Amy Schneider: Last News

+2

A 40-day Jeopardy! winning streak is just the beginning for Amy Schneider

A post shared by Amy Schneider (@jeopardamy)Over 40 days, Amy Schneider went from an engineering manager to a household name. With anti-LGBTQ legislation sweeping the country, it feels like poetic justice that a trans woman found a platform for trans visibility to be broadcast into the homes across America.After two years of a pandemic in which LGBTQ folks all across the country were unable to access their usual bars, centers, and Pride parades, here was Oakland, California, trans woman and Dayton, Ohio, native Schneider queering Jeopardy!, the beloved American game show that has aired in millions of American living rooms for almost 60 years. Related: Amy Schneider, BADASS winner at the 10th Anniversary of the QueertiesSchneider has been a champion for transgender visibility at a time when it’s most needed simply by showing up authentically and sharing her encyclopedic knowledge on a national platform.The entire country watched as she racked up 40 consecutive wins over 40 days and nearly $1.4 million in prize money, her streak helping boost viewership. She was a delightful presence, always modest, warm, and sporting her signature string of pearls. It was also an opportunity for Schneider to reflect on her personal journey. “Six months ago, none of you had heard of Amy Schneider,” she said at the 10th anniversary Queerty Awards.
queerty.com

Related News

newsweek.com
'Jeopardy!' Contestant Praises Amy Schneider for Handling 'Bigots' With 'Grace'
Jeopardy! champ Amy Schneider has been praised by one of her recent competitors for handling the "bigots" she faces on social media with "grace."California-based engineering manager Schneider made her debut on the syndicated quiz show in November during Trans Awareness Week and has since gone on to become the first transgender woman to qualify for Tournament of Champions.As she continues to rack up records—including being the highest earning woman in the show's history and having the longest win streak of all women—she has also encountered unpleasant comments from a relatively small fraction of Twitter users.In an essay penned for Boston NPR affiliate WBUR, Andrea Asuaje discussed how she had been defeated by Schneider when they competed against one another on the show, in an episode that aired toward the end of November.And after recounting the highs and lows of her Jeopardy! experience in great detail, the podcast producer praised Schneider not only for her formidability in the game, but also for how she faces "narrow-minded jerks" on social media."She's an incredible player, navigating the board like she's been doing it her whole life," Asuaje wrote. "She's also handled the absolutely vile comments she's received on social media from bigots and narrow-minded jerks with grace and strength.""I lost to Amy Schneider, but now I want her to keep winning," she went on.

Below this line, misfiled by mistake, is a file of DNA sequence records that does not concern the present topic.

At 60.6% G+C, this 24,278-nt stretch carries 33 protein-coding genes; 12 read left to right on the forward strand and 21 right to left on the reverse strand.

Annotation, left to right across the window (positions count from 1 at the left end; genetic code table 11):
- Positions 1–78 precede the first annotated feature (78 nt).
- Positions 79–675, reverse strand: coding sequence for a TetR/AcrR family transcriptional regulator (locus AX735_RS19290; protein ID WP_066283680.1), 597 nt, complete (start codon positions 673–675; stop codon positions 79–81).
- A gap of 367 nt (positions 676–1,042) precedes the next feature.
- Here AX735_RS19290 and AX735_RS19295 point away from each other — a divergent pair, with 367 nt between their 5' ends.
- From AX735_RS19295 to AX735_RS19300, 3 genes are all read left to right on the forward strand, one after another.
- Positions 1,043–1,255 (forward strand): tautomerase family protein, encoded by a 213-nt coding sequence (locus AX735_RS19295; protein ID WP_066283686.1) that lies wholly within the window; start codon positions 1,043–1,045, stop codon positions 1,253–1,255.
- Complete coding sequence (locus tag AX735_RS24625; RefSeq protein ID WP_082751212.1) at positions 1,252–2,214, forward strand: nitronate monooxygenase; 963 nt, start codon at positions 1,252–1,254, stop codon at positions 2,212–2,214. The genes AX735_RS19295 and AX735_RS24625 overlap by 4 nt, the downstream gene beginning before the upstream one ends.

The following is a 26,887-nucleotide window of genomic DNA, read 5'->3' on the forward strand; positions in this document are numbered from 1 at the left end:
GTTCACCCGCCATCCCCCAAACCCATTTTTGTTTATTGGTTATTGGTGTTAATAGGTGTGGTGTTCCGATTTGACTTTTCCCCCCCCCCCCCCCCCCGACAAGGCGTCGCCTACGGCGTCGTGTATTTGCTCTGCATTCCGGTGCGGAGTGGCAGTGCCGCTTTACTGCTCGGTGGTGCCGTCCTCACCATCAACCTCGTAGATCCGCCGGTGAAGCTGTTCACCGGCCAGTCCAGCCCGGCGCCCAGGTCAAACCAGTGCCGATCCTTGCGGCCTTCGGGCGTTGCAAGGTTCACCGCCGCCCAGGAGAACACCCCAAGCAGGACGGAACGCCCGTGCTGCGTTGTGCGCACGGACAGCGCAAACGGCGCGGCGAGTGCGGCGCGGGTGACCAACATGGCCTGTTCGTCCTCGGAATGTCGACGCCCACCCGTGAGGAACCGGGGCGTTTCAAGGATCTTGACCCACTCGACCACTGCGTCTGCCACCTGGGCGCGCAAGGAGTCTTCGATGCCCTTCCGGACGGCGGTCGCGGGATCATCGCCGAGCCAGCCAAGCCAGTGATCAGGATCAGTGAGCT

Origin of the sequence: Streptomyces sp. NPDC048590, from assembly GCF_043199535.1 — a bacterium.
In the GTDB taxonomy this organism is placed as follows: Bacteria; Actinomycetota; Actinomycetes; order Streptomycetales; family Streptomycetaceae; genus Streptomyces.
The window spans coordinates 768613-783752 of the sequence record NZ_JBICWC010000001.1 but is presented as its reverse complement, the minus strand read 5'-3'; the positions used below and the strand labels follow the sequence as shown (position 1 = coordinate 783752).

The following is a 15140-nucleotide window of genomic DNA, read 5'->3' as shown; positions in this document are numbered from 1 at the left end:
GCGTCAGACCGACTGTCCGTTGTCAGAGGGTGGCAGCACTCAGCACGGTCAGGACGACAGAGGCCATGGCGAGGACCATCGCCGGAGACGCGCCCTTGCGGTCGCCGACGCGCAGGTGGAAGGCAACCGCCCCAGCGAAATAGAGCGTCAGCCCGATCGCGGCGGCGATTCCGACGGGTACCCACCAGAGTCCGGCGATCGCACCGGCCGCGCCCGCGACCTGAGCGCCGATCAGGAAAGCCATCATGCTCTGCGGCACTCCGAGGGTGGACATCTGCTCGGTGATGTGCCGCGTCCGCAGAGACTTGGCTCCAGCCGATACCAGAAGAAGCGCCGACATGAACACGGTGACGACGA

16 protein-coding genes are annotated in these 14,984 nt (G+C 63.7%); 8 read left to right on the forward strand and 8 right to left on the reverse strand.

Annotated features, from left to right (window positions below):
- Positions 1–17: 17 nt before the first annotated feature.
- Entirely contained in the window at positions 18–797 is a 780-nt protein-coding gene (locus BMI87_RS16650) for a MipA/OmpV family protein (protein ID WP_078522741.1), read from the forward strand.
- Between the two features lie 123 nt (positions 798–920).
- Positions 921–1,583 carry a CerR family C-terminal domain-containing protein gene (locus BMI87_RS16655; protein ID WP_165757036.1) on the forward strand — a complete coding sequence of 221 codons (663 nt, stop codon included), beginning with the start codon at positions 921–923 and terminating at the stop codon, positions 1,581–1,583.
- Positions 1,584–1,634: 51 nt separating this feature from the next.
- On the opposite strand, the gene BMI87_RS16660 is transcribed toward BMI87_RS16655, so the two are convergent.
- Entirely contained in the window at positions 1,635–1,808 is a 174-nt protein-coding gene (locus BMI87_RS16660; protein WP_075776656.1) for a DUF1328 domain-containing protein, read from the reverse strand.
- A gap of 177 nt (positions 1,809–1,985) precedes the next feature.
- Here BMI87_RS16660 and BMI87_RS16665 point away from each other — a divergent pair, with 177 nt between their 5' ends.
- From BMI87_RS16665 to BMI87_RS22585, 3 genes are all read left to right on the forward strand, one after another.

newsweek.com
Amy Schneider 'Overwhelmed' by Reaction to Her $1M Win on 'Jeopardy!'
Jeopardy! as a "life-changing experience," after she became only the fourth person to earn more than $1 million on the show.Schneider had already made history as the first transgender person to place in the show's Tournament of Champions and has the record for most consecutive wins by a woman.During Friday's episode, Schneider extended her winning streak to 28 games, earning $42,200 which brings her total winnings to $1,019,600.After her latest win, she said, "it feels amazing, it feels strange," adding that it was "not a sum of money I ever anticipated would be associated with my name."Afterward the latest show aired on Friday, she tweeted: "I just want to acknowledge how overwhelmed I am by the things being written about me, and about what this run means."This has been a life-changing experience, thank you all so so much for your kindness and support."Her quick-fire answers and sharp intellect have won her many fans on the syndicated show, and her popularity has been considered a boost for the LGBTQ+ community.The Washington Post described her as "one of the most famous trans women in America," and noted social media users have reported that older relatives have become more open-minded about trans people after watching her.In an editorial, the paper said she "didn't ask to become a trans icon" and just "wants to be judged for her talents, just like everyone else."Somehow, after 2-3 years of conversation, you being on Jeopardy every night has taught my dad to be accepting of trans people.
DMCA